Citation:

How much is a life worth in pixels?

Analysis of yesterday’s news coverage of the Mexican massacre

Mexican Tweets

More than fifty people were murdered yesterday in what is now the most violent episode in the ongoing Mexican Drug War. Most of the victims were women, some were pregnant. After learning about the horrific massacre in Monterrey, I spent several hours reading the reports coming from México via social and mainstream media. I exchanged messages with friends and family who live there (I went to college in Monterrey and my parents live no too far from there). The Twitter trending topics in México showed anger, desperation and hopelessness. One of the hashtags people often use to report violence in the city, #mtyfollow, was full of messages of repudiation and of people trying to help others find their loved ones. Some of the most retweeted messages were those with the names of the possible victims, as you can see in this chart.

 Twitter activity on a popular keyword right after the massacre
Mexican Twitter users helping find missing people after the massacre

American Silence

The massacre  happened only  140 miles south of Texas in one of the largest metropolitan areas in North America. Yet, as Nancy Baym put it,  the American twittersphere was mum. Why? In part, I think, because most of the news websites in the US were ignoring the event.

One could understand the lack of coverage in the first few hours. The news coming out of México were talking about “only” four deaths, so it is possible the events might not have caught the attention of the American news websites at first. However, ten hours after the attack the official number was already above fifty victims, with some reports as high as 61, yet sites like CNN.com gave little attention to the story. The link to the article of the massacre was buried among articles such as one about actress Rose McGowan’s childhood.

I know CNN is not known for its high-quality news coverage so I decided to check out one of America’s most trusted news outlets:  the New York Times.  I was disappointed, again.  I had to scroll all the way down to the “More News” section to find a 10 pixel-font link to the article titled “Arson Kills 40 in a Casino in Mexico.”

Pixels per Victim

Frustrated by this, I decided to get a more objective assessment of the coverage by counting the number of pixels different news websites were assigning to the story of the massacre. I know web designers put a lot of work into every single pixel on the screen, especially of high-traffic websites. Visitor’s attention is scarce and every pixel counts. So I took screenshots of  the front pages of some of the major news websites and calculated the amount of screen real state assigned to the story of the massacre. For example, the the New York Times, gave the story 291×11 pixels, a mere 0.27% of the screen real state (in a window size of 1439 x812 pixels). CNN gave it even less at 191×10 pixels, representing 0.16% of the screen. But what about other websites? Did any other websites in the English-world gave it more space? Yes. Read on.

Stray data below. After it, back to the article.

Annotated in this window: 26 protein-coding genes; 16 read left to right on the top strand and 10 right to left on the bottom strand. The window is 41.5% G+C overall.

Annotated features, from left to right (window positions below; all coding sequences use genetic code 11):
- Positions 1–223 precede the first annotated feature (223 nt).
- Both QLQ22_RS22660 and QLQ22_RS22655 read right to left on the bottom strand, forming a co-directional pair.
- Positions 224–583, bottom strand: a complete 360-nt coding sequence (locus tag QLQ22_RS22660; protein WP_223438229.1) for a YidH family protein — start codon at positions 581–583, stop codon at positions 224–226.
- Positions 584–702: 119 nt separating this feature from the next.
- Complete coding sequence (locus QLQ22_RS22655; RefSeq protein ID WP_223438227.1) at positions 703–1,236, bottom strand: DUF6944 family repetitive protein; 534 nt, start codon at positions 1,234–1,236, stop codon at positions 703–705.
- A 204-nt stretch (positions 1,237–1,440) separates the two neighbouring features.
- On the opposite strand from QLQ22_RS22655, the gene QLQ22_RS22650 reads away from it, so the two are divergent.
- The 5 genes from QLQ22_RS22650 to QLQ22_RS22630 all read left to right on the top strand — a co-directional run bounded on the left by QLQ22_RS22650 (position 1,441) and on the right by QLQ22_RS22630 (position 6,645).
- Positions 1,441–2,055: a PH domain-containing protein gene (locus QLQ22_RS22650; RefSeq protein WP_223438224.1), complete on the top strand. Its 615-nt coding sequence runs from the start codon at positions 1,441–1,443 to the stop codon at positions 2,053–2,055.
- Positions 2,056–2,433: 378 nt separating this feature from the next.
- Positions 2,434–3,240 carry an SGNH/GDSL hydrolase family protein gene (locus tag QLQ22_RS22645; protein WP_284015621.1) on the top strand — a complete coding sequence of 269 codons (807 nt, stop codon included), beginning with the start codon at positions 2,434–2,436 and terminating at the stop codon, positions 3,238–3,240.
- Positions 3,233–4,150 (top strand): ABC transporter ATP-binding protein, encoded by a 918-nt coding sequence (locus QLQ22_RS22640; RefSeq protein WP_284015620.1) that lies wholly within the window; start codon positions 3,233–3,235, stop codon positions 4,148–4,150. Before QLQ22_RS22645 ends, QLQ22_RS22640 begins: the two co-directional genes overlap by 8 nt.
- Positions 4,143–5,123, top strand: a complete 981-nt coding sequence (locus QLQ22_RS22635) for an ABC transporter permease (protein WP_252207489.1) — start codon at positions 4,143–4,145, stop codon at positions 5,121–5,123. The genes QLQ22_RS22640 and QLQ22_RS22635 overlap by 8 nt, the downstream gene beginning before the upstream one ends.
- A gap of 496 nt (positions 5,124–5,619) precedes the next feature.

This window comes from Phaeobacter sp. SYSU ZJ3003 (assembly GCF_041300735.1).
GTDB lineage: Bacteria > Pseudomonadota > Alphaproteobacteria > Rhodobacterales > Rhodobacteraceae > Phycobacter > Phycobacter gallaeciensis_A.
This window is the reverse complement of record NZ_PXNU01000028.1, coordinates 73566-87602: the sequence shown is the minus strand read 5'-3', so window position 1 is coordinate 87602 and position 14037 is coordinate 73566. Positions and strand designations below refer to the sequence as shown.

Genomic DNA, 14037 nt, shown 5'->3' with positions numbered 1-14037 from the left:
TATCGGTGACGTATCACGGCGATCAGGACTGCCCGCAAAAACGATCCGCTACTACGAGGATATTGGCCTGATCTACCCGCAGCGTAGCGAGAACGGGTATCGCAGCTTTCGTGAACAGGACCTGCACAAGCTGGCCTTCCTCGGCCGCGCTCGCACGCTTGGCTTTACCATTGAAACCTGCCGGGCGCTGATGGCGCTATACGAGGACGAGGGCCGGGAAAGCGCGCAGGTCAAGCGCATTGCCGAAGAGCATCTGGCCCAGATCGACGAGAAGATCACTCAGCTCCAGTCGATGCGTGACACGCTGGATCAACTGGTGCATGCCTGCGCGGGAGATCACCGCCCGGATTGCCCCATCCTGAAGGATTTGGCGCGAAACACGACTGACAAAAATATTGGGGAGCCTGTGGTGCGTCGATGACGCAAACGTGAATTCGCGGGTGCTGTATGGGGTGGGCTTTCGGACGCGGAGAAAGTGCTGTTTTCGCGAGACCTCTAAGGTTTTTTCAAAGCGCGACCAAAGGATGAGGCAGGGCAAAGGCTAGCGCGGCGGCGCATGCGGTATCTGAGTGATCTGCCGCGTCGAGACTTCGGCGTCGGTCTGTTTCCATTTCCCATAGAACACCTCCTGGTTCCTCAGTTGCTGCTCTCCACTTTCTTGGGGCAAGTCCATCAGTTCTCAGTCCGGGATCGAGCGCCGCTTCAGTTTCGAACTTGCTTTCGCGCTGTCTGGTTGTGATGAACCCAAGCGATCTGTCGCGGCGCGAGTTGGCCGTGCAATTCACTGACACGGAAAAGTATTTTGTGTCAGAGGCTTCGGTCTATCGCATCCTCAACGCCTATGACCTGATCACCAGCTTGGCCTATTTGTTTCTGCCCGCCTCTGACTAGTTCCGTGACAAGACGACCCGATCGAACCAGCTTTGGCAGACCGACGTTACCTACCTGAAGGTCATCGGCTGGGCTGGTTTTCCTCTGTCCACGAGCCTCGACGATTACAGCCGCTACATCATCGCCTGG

I decided to look into non-American websites. If my calculations are correct, it turns out that Al-Jazeera and The Guardian alone gave more pixels to the story than CNN, the Washington Post, FOX News, the Wall Street Journal, the New York Times, MSNBC and the Houston Chronicle combined. Americans might be better off getting news about  their southern neighbor from a British or a Qatari website than from many of the US ones. The two exceptions were the LA Times and the Huffington Post. They both gave more pixels to the story than any other news source I analyzed. CNN was at the bottom of the list though. Click here for a slideshow of the websites I analyzed.

To summarize my results, I generated a ranking of the number of pixels per victim each news website devoted to the massacre. Yes, this issue is much more nuanced than pixels per victim, and I am not a journalism expert but I hope it can help start a discussion (or continue an existing one). If my calculations are correct, CNN devoted 38 pixels per victim, 76 times less than the LA Times which gave 2,920 pixels per victim.

Closing Thoughts

The Mexican Drug War is a complex geopolitical conflict closely linked to the United States’ financial stability  and national security. If American news websites do not give enough attention to the massacre of 50 people, what can we expect of less dramatic stories with perhaps more structural and long-term implications? I list here some of the recent related stories that I wish had gotten much more attention and that I hope you get to read to understand the complexity of the problem:

  1. The Guardian’s article on “How a big US bank laundered billions from Mexico’s murderous drug gangs.”
  2. The LA Times’ article on a senate report on how the “U.S. can’t justify its drug war spending” (there are many more articles about this).
  3. The NY Times story on how US-officials “allowed nearly 1,000 guns to flow illegally into Mexico” (also check this campaign to stop gun smuggling).
  4. Chomsky’s excellent synthesis of the whole Drug War problem  with a historical perspective that only Chomsky can give.